By now we’ve all seen, gawped at, shared and been fearful of, the astonishing uptake enjoyed by Threads, following its launch on Thursday, July 5.
As the hours ticked by the milestones grew ever more eye-watering, whether it was hitting one million inside two hours – for context, Netflix took three and a half years, Instagram took two and a half months, and ChatGPT took five days to reach the same number – or 100 million users by the end of the first weekend.
But one metric was conspicuous by its absence; how many new Instagram users were recorded in the same time period?
It is only in that number that we can only really know how much of Twitter Killer this like-for-like by Mark Zuckerberg and Meta can really be.
Because while ‘shiny-new-toy syndrome’ is all well and good, for as long as Threads requires an IG log-in to activate, we’re really just stealing from Peter to feed Paul when it comes to audience connection.
As a side note, hats off to Zuckerberg as his army of former Twitter employees and their trade secrets (so says the legal note) for the tactic in the first place.
What at first appeared to be a point of concern for Instagram fans keen to protect their sacred feeds, the ease with which the two platforms were integrated meant even the most averse were cajoled into signing up “just in case”
Of course, this isn’t a box office movie where an opening weekend can make or break a product.
Though Threads’ narrative arc in the first 24 hours does feel borrowed from an action film of the 90s – stunning opening sequence to wow the audience, character building as we get to understand the real star in Act Two, revenge of the baddie in the form of a legal threat by Elon Musk in Act Three, and a happy ending when Threads trended on Twitter).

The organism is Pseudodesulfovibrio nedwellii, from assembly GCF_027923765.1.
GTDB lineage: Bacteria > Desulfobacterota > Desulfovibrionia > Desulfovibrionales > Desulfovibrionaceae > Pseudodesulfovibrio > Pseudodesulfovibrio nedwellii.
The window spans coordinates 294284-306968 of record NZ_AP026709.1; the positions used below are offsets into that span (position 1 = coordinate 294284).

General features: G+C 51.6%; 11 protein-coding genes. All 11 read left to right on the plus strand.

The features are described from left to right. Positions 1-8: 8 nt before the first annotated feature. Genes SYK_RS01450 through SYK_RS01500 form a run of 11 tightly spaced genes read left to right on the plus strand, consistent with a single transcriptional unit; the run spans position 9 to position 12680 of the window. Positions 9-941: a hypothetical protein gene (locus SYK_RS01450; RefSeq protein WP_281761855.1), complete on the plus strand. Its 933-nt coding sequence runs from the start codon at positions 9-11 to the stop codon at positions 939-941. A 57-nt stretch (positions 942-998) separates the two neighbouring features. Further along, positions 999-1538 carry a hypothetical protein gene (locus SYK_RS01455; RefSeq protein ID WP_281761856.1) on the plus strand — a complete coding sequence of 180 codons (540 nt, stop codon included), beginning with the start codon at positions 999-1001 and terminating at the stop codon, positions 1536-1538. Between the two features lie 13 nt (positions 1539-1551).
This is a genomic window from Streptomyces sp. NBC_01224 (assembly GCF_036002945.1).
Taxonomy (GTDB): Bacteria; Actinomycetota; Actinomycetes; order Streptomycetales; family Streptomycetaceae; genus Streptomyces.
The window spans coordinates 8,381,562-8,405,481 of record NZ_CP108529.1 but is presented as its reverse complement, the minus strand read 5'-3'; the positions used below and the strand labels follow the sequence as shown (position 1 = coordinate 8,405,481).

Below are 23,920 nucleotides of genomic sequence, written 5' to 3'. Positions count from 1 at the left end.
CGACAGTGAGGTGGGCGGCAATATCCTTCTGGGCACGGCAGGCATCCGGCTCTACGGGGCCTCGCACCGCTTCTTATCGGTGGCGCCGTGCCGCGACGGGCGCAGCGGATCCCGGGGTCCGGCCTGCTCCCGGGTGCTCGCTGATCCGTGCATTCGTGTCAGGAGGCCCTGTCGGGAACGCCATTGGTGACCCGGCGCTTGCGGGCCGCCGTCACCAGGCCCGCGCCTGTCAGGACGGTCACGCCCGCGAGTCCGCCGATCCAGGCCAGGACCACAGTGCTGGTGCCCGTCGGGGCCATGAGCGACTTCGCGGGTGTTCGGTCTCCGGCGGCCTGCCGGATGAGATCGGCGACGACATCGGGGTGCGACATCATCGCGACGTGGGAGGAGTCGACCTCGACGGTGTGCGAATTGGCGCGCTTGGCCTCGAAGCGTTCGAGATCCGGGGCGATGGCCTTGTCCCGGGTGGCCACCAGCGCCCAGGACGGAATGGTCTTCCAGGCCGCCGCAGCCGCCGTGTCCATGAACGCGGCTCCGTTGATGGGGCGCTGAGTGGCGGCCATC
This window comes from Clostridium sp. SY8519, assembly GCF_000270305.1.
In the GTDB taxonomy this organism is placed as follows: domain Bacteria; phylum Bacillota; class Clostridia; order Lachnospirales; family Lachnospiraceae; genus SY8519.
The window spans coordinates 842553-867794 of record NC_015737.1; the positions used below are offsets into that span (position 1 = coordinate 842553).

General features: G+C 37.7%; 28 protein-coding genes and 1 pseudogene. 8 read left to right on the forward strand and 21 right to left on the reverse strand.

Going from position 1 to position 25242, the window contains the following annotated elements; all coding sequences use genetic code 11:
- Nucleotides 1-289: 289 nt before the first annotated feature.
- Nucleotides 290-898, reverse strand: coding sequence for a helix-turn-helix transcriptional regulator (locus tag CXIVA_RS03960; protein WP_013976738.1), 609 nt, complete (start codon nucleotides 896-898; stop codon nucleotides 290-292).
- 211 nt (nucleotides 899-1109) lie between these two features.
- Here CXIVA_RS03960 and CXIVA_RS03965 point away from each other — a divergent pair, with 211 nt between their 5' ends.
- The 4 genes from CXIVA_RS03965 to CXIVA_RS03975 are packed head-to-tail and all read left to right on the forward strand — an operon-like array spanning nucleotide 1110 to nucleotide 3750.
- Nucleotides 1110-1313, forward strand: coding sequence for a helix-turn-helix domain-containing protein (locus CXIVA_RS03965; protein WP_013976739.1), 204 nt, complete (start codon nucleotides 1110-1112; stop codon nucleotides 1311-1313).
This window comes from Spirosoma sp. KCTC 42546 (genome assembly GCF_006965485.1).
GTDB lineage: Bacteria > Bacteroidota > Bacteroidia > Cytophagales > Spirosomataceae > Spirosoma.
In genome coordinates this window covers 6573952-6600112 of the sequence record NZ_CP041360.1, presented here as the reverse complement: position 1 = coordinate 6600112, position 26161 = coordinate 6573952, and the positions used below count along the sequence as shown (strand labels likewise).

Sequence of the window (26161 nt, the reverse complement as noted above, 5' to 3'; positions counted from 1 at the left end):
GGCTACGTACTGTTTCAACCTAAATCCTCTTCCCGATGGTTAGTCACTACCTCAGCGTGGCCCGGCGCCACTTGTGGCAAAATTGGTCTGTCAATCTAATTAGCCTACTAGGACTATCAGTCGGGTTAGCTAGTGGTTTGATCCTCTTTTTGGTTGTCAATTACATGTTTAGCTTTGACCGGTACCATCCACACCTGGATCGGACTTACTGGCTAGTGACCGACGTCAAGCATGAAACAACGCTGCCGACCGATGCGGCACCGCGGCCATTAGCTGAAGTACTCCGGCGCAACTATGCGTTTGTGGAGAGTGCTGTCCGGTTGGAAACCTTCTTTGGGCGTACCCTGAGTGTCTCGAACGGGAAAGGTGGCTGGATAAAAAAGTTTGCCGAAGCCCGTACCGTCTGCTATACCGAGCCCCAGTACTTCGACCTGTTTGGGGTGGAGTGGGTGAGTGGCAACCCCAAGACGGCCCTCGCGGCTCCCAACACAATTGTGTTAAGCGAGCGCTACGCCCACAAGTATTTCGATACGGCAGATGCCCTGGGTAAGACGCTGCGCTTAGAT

It’s certainly true expectations have been exceeded at Meta HQ but the real fight for relevance will be a long one. My personal feeling is the differential just isn’t there.
Throughout history in the tech space, imitation has always needed a dash of evolution weaved into the product, and early signs for Threads show that they haven’t gone far enough and seem to be banking on Musk’s madcap handling of his $44 bn plaything to do the heavy lifting for them.
Brands jumping onto the threads-wagon
Meanwhile, what say the brands who were quick to jump on board the Good Ship Zuck? Not a lot, truth be told.
What I found curious was the lack of bravery shown by the corporate behemoths in trying something genuinely bold to draw attention to their presence on the platform at a time when eyeballs were at their most invested.
Three-quarters of the marketing funnel was done for them courtesy of the global clamour to pass comment, review and engage with the platform, and excitement and intrigue were at their highest; driving conversion or even standing out from the crowd was an open goal, not a single brand I noticed was able to take.
Instead, all we saw was the tweaking of a pre-existing content strategy alongside a slight adaptation of language or visual identity, leaving us with feeds that within a few hours became a race for tiny but inauthentic and largely non-committal emotional reactions.
Pivoting your comms approach to the same audience from a glorified and polished, visually-led platform to one that is trying to capture an audience known to swill around in a cesspool of hard news, opinion and the emotion which often comes hand in hand with those topics, anger, is a tricky ask, which is why boldness would have won the day.
So what’s next?
Sure, the numbers look good – a surface-level trawl through some key accounts and their engagement sees likes, shares and comments on Threads absolutely obliterate those on Twitter posted around the same time – but recency bias needs to be considered before drawing too many conclusions.
As with everything in the ever-evolving world of social media, he who nails his colours to any particular mast is likely to get left behind pretty swiftly. An attitude of watch, learn, test and pivot is needed.
Make no mistake, this was definitely a shot across Musk’s bow, but we’re a long way away yet from it being the knockout blow as the immediate reaction appeared to suggest.
That being said, spare a thought for the Twitter competitors such as BlueSky and Mastodon (and their six or seven-figure user numbers amassed over months), whose various stages of development, rollout and growth have likely been completely derailed.
Something Musk might just see as a handy little favour from his old adversary, if he can get his own house in order.
Matt Fortune is the Strategy & Insights Director at Create Group.